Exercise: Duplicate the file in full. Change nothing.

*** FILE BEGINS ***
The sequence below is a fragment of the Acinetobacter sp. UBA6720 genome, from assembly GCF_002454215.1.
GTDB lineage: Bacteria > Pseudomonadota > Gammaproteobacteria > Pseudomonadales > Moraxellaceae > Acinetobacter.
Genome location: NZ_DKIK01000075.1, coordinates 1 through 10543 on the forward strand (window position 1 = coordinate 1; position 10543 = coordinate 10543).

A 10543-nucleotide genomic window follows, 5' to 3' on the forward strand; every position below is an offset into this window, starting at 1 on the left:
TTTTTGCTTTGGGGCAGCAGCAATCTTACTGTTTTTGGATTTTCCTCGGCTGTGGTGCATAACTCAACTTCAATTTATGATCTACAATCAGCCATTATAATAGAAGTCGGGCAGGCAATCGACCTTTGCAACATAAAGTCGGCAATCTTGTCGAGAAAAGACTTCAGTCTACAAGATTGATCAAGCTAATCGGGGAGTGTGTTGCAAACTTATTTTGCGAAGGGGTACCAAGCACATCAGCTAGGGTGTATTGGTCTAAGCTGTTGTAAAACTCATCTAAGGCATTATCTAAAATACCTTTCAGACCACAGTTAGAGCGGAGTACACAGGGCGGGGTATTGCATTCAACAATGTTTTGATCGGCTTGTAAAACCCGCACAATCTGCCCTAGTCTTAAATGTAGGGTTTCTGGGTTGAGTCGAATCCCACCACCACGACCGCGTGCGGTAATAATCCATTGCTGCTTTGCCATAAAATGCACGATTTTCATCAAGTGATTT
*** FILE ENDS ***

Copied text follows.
The sequence below is a fragment of the Acinetobacter sp. UBA6720 genome, from assembly GCF_002454215.1.
GTDB lineage: Bacteria > Pseudomonadota > Gammaproteobacteria > Pseudomonadales > Moraxellaceae > Acinetobacter.
Genome location: NZ_DKIK01000075.1, coordinates 1 through 10543 on the forward strand (window position 1 = coordinate 1; position 10543 = coordinate 10543).

A 10543-nucleotide genomic window follows, 5' to 3' on the forward strand; every position below is an offset into this window, starting at 1 on the left:
TTTTTGCTTTGGGGCAGCAGCAATCTTACTGTTTTTGGATTTTCCTCGGCTGTGGTGCATAACTCAACTTCAATTTATGATCTACAATCAGCCATTATAATAGAAGTCGGGCAGGCAATCGACCTTTGCAACATAAAGTCGGCAATCTTGTCGAGAAAAGACTTCAGTCTACAAGATTGATCAAGCTAATCGGGGAGTGTGTTGCAAACTTATTTTGCGAAGGGGTACCAAGCACATCAGCTAGGGTGTATTGGTCTAAGCTGTTGTAAAACTCATCTAAGGCATTATCTAAAATACCTTTCAGACCACAGTTAGAGCGGAGTACACAGGGCGGGGTATTGCATTCAACAATGTTTTGATCGGCTTGTAAAACCCGCACAATCTGCCCTAGTCTTAAATGTAGGGTTTCTGGGTTGAGTCGAATCCCACCACCACGACCGCGTGCGGTAATAATCCATTGCTGCTTTGCCATAAAATGCACGATTTTCATCAAGTGATTT